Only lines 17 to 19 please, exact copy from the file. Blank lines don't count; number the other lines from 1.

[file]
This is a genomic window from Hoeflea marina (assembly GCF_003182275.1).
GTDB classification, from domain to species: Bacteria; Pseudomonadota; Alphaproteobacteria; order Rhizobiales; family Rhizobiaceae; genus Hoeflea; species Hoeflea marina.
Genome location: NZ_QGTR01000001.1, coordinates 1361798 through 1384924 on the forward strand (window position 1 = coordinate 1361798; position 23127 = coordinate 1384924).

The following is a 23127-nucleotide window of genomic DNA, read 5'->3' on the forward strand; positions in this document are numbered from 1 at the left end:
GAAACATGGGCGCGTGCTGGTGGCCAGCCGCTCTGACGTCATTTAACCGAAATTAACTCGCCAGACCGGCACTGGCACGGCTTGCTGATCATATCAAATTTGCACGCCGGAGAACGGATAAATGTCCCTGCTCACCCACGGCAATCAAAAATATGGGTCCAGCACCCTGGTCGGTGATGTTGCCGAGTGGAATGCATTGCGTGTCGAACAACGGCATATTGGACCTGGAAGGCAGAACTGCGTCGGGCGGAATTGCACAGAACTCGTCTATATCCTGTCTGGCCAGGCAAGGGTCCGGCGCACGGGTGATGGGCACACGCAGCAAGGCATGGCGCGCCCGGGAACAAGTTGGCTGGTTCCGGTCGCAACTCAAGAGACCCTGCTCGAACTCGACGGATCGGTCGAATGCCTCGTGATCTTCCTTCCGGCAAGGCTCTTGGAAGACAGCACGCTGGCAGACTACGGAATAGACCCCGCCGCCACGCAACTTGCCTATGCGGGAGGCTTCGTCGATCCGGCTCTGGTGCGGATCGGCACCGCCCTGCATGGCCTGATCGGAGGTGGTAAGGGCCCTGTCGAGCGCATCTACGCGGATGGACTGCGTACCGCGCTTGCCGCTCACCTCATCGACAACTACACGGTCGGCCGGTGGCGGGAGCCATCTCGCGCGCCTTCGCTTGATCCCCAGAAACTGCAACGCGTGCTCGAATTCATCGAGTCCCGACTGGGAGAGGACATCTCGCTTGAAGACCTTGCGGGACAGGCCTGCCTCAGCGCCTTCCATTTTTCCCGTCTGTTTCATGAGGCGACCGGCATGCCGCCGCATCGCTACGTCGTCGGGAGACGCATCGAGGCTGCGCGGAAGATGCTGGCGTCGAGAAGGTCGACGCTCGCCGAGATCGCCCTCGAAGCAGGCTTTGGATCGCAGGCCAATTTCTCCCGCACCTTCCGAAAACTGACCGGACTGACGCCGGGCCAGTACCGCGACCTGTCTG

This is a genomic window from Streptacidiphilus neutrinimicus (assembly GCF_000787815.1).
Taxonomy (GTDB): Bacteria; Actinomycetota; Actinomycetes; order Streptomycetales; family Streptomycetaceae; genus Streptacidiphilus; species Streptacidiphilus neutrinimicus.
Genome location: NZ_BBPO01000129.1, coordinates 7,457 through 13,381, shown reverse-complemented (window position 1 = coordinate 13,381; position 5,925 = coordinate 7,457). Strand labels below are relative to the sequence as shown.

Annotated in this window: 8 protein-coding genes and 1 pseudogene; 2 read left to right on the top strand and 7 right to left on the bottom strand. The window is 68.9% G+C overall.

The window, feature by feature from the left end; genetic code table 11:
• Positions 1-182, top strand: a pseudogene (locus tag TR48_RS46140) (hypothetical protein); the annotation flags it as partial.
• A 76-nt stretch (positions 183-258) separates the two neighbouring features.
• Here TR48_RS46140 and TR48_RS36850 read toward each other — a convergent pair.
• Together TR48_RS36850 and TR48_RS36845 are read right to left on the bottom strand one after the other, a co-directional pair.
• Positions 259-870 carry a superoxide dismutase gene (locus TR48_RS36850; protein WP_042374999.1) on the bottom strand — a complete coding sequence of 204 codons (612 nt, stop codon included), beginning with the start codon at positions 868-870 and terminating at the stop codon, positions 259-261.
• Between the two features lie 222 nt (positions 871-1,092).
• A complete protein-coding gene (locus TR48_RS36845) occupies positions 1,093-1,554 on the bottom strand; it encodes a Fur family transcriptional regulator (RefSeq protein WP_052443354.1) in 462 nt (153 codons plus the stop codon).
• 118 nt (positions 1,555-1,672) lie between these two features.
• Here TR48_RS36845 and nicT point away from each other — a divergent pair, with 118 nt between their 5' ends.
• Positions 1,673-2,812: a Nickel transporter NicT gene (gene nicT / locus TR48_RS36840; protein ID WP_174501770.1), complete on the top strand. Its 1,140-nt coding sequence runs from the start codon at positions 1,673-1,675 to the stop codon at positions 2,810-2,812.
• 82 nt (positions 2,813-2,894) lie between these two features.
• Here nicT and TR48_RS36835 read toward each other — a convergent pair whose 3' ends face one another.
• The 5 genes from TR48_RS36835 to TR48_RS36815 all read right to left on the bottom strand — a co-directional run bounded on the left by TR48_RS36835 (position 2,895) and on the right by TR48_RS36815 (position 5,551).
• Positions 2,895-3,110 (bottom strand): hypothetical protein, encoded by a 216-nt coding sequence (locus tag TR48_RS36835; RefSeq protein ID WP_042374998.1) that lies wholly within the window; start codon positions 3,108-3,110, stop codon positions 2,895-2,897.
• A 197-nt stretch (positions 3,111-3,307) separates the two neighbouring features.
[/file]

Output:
• A complete protein-coding gene (locus TR48_RS36845) occupies positions 1,093-1,554 on the bottom strand; it encodes a Fur family transcriptional regulator (RefSeq protein WP_052443354.1) in 462 nt (153 codons plus the stop codon).
• 118 nt (positions 1,555-1,672) lie between these two features.
• Here TR48_RS36845 and nicT point away from each other — a divergent pair, with 118 nt between their 5' ends.